Penn State College of Arts and Architecture
Center for the Performing Arts at Penn State
Musicians wearing black pose in a large group with their instruments.

Tafelmusik Baroque Orchestra


Tafelmusik is German for “table music” or “music for the feast.” It’s an apt moniker for Toronto’s Tafelmusik Baroque Orchestra, which has produced a feast of firsts and bests in the music world. The award-winning ensemble, created in 1979, performs historically informed musical experiences on period instruments. Through extensive tours, renowned recordings, TV broadcasts, and new media initiatives, Tafelmusik is one of the most prolific orchestras on the planet. In 2012, the orchestra started an independent label, Tafelmusik Media, which includes new digital, live performance, studio CD and DVD recordings, and re-releases of previous Tafelmusik recordings from Sony Classical and CBC Records. Jeanne Lamon has guided the ensemble since 1981, but in 2014, after a remarkable thirty-three seasons at the helm, she’s stepping down as full-time music director.

Artist website: Tafelmusik Baroque Orchestra

1Project Events

Honors Dinner with Alison Mackay

5:30 p.m. Tuesday, November 4
The Tavern Restaurant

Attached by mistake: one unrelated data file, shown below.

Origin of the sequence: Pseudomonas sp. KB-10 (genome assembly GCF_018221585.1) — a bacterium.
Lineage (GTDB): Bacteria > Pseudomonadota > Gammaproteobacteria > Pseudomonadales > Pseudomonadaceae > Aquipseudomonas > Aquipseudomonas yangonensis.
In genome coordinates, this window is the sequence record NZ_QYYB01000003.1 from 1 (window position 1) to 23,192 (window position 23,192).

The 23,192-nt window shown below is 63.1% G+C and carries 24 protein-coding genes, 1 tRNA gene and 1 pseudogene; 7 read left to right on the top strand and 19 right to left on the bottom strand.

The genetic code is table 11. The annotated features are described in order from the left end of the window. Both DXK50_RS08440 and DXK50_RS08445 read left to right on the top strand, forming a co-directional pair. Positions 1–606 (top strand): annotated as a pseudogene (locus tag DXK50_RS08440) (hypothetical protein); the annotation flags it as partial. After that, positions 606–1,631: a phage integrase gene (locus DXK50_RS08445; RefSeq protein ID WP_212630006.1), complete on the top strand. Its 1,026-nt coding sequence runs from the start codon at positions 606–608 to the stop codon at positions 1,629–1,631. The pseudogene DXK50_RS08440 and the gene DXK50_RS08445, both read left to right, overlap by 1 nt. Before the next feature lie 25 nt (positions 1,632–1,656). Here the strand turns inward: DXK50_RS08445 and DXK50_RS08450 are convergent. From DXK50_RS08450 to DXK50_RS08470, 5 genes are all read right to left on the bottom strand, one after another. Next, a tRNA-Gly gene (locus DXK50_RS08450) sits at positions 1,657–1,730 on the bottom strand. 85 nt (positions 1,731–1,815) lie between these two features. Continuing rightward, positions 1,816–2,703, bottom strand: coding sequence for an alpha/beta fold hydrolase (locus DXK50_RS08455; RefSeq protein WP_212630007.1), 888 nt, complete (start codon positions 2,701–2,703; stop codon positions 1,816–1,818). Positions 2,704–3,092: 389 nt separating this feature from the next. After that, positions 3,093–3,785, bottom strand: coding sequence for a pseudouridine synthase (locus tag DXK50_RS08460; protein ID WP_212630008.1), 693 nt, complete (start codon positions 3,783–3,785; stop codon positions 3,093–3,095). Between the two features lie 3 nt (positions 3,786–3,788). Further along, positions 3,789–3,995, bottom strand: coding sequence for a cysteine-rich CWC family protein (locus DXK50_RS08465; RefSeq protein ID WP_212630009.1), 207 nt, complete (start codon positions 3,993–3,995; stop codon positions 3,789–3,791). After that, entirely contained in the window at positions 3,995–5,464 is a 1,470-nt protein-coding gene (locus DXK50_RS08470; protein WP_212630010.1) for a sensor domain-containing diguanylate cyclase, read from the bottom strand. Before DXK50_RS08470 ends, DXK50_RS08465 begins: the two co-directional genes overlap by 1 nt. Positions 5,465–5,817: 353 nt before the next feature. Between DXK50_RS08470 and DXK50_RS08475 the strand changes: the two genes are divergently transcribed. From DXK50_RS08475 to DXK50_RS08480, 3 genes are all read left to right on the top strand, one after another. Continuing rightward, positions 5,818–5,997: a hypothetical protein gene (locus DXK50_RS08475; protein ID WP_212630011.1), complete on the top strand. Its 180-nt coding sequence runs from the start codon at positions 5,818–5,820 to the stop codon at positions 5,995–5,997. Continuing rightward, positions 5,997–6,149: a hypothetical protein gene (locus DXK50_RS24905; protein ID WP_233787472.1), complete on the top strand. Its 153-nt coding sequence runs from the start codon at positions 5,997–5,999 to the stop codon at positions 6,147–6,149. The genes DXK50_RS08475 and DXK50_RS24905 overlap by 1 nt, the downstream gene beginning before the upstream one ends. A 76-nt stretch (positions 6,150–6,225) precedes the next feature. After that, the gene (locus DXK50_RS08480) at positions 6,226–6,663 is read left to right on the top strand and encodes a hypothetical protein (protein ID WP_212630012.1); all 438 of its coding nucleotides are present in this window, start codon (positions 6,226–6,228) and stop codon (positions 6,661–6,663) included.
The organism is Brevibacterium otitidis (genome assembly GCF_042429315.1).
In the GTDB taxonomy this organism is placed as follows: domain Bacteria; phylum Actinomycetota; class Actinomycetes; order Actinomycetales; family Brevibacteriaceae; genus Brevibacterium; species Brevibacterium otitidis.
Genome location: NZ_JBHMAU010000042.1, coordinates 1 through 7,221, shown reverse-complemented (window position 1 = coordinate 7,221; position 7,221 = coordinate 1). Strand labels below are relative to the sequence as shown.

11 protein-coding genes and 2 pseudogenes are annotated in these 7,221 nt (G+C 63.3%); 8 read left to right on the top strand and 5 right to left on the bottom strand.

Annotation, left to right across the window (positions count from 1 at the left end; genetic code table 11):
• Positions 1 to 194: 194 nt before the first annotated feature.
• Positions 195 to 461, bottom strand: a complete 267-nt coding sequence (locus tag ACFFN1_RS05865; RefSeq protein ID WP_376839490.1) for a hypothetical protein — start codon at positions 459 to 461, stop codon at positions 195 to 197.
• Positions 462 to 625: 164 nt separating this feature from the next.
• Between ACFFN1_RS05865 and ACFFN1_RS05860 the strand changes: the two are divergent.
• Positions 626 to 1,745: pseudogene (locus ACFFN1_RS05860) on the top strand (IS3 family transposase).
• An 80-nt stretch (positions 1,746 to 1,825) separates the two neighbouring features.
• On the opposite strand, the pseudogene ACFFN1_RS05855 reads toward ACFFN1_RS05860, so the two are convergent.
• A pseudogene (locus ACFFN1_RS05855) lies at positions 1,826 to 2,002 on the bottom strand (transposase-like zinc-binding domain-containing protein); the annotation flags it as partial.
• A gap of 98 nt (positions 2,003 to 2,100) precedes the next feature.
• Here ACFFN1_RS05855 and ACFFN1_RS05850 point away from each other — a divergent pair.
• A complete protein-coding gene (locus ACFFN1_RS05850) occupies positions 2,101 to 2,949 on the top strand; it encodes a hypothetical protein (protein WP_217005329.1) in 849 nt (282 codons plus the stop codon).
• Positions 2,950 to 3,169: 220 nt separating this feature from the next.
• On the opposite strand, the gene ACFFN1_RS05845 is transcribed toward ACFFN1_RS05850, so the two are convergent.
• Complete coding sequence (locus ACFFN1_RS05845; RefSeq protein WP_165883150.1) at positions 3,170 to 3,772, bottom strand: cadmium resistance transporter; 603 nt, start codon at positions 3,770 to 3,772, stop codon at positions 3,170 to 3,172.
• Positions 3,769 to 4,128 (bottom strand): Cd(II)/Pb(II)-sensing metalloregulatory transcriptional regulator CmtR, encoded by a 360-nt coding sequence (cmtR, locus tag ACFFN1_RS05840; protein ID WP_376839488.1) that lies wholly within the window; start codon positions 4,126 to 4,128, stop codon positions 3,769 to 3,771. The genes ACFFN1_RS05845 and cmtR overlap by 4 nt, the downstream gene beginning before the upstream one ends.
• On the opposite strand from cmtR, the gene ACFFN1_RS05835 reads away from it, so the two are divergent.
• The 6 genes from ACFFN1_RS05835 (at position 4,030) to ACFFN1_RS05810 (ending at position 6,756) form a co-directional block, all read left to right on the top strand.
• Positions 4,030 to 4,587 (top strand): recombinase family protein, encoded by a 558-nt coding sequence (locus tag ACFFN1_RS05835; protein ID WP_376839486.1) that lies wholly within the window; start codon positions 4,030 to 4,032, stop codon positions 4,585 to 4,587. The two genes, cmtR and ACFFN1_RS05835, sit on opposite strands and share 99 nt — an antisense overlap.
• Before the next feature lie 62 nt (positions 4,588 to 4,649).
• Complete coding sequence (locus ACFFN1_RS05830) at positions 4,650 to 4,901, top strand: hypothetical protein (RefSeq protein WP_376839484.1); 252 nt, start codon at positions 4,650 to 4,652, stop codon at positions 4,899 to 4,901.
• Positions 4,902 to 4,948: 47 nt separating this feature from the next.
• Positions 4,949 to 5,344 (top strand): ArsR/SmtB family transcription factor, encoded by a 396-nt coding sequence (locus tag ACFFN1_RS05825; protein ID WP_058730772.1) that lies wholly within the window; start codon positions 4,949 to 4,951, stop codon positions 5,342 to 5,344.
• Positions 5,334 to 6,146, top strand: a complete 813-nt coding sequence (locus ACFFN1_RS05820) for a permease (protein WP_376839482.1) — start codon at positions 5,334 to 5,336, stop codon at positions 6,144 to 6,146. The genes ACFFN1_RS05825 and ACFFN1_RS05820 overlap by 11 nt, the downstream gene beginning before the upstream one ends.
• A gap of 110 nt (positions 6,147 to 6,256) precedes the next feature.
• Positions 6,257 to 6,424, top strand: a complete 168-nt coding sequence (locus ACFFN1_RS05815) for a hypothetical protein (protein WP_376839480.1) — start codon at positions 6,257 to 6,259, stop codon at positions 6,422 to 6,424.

Not open to the public

Alison Mackay, Tafelmusik Baroque Orchestra bassist and creator of The Galileo Project: Music of the Spheres, engages with Penn State Schreyer Honors College students during a dinner that gives the scholars an opportunity to talk about the project and ask questions.

The Galileo Project and Astronomy

8 p.m. Tuesday, November 4
100 Life Sciences Building

The public is invited to participate in a discussion, featuring Tafelmusik bassist Alison Mackay and Penn State Department of Astronomy and Astrophysics senior lecturer Chris Palma, about Tafelmusik Baroque Orchestra’s The Galileo Project: Music of the Spheres. Mackay speaks about the project’s development and imagery. She also shares musical excerpts from the project. Palma puts the project into historical context and compares the scientific achievements of Galileo’s time with today’s accomplishments. The one-hour event includes, weather permitting, an optional observation of the stars.

A Conversation with the Committee for Early Modern Studies

11 a.m. Wednesday, November 5
121 Borland Building

The public is invited to observe as Tafelmusik Baroque Orchestra’s Alison Mackay engages in an informal conversation with student members of Penn State’s Committee for Early Modern Studies. Topics for the one-hour conversation include Tafelmusik’s The Galileo Project: Music of the Spheres and other works.

Oboe Master Class

11 a.m. Wednesday, November 5
128 Music Building II

The public is welcome to observe as Tafelmusik Baroque Orchestra oboist John Abberger works with Penn State School of Music oboe students. Associate Professor Tim Hurtz hosts the 60-minute master class.

Music 261 Class Visit by Jeanne Lamon

11:15 a.m. Wednesday, November 5
110 Music Building I